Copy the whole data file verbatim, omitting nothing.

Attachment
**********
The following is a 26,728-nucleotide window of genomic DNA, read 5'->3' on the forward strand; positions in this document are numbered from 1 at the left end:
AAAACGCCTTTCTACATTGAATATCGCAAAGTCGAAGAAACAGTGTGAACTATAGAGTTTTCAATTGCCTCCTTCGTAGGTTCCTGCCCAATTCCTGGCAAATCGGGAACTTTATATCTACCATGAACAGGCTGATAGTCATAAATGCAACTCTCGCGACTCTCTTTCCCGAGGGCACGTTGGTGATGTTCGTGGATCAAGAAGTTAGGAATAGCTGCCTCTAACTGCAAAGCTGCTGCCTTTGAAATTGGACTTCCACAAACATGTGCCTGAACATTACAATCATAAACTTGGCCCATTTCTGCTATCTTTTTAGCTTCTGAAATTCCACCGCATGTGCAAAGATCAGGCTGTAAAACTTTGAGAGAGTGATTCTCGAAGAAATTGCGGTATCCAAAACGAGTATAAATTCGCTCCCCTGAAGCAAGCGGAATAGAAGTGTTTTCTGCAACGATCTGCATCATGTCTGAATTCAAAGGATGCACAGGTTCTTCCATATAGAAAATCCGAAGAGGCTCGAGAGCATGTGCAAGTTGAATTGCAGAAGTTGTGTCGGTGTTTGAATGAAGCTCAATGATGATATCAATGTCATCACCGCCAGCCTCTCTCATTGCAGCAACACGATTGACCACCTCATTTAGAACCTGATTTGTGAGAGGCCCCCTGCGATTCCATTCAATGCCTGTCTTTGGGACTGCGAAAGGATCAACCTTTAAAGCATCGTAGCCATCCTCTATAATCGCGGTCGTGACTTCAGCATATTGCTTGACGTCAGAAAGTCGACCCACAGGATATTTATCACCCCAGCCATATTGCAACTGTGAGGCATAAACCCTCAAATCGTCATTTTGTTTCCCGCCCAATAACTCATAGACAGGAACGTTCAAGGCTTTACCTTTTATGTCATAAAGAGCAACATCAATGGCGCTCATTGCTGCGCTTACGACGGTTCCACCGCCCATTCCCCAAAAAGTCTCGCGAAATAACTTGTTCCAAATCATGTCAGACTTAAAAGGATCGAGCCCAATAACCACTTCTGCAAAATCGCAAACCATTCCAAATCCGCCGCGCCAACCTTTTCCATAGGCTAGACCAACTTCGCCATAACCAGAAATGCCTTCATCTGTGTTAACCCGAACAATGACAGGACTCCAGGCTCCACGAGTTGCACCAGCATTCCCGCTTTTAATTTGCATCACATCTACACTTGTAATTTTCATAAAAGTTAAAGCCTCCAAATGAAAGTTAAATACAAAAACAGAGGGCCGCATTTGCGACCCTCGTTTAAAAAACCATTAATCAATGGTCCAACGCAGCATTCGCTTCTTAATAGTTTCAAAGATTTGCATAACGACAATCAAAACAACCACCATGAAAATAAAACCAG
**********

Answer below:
The following is a 26,728-nucleotide window of genomic DNA, read 5'->3' on the forward strand; positions in this document are numbered from 1 at the left end:
AAAACGCCTTTCTACATTGAATATCGCAAAGTCGAAGAAACAGTGTGAACTATAGAGTTTTCAATTGCCTCCTTCGTAGGTTCCTGCCCAATTCCTGGCAAATCGGGAACTTTATATCTACCATGAACAGGCTGATAGTCATAAATGCAACTCTCGCGACTCTCTTTCCCGAGGGCACGTTGGTGATGTTCGTGGATCAAGAAGTTAGGAATAGCTGCCTCTAACTGCAAAGCTGCTGCCTTTGAAATTGGACTTCCACAAACATGTGCCTGAACATTACAATCATAAACTTGGCCCATTTCTGCTATCTTTTTAGCTTCTGAAATTCCACCGCATGTGCAAAGATCAGGCTGTAAAACTTTGAGAGAGTGATTCTCGAAGAAATTGCGGTATCCAAAACGAGTATAAATTCGCTCCCCTGAAGCAAGCGGAATAGAAGTGTTTTCTGCAACGATCTGCATCATGTCTGAATTCAAAGGATGCACAGGTTCTTCCATATAGAAAATCCGAAGAGGCTCGAGAGCATGTGCAAGTTGAATTGCAGAAGTTGTGTCGGTGTTTGAATGAAGCTCAATGATGATATCAATGTCATCACCGCCAGCCTCTCTCATTGCAGCAACACGATTGACCACCTCATTTAGAACCTGATTTGTGAGAGGCCCCCTGCGATTCCATTCAATGCCTGTCTTTGGGACTGCGAAAGGATCAACCTTTAAAGCATCGTAGCCATCCTCTATAATCGCGGTCGTGACTTCAGCATATTGCTTGACGTCAGAAAGTCGACCCACAGGATATTTATCACCCCAGCCATATTGCAACTGTGAGGCATAAACCCTCAAATCGTCATTTTGTTTCCCGCCCAATAACTCATAGACAGGAACGTTCAAGGCTTTACCTTTTATGTCATAAAGAGCAACATCAATGGCGCTCATTGCTGCGCTTACGACGGTTCCACCGCCCATTCCCCAAAAAGTCTCGCGAAATAACTTGTTCCAAATCATGTCAGACTTAAAAGGATCGAGCCCAATAACCACTTCTGCAAAATCGCAAACCATTCCAAATCCGCCGCGCCAACCTTTTCCATAGGCTAGACCAACTTCGCCATAACCAGAAATGCCTTCATCTGTGTTAACCCGAACAATGACAGGACTCCAGGCTCCACGAGTTGCACCAGCATTCCCGCTTTTAATTTGCATCACATCTACACTTGTAATTTTCATAAAAGTTAAAGCCTCCAAATGAAAGTTAAATACAAAAACAGAGGGCCGCATTTGCGACCCTCGTTTAAAAAACCATTAATCAATGGTCCAACGCAGCATTCGCTTCTTAATAGTTTCAAAGATTTGCATAACGACAATCAAAACAACCACCATGAAAATAAAACCAG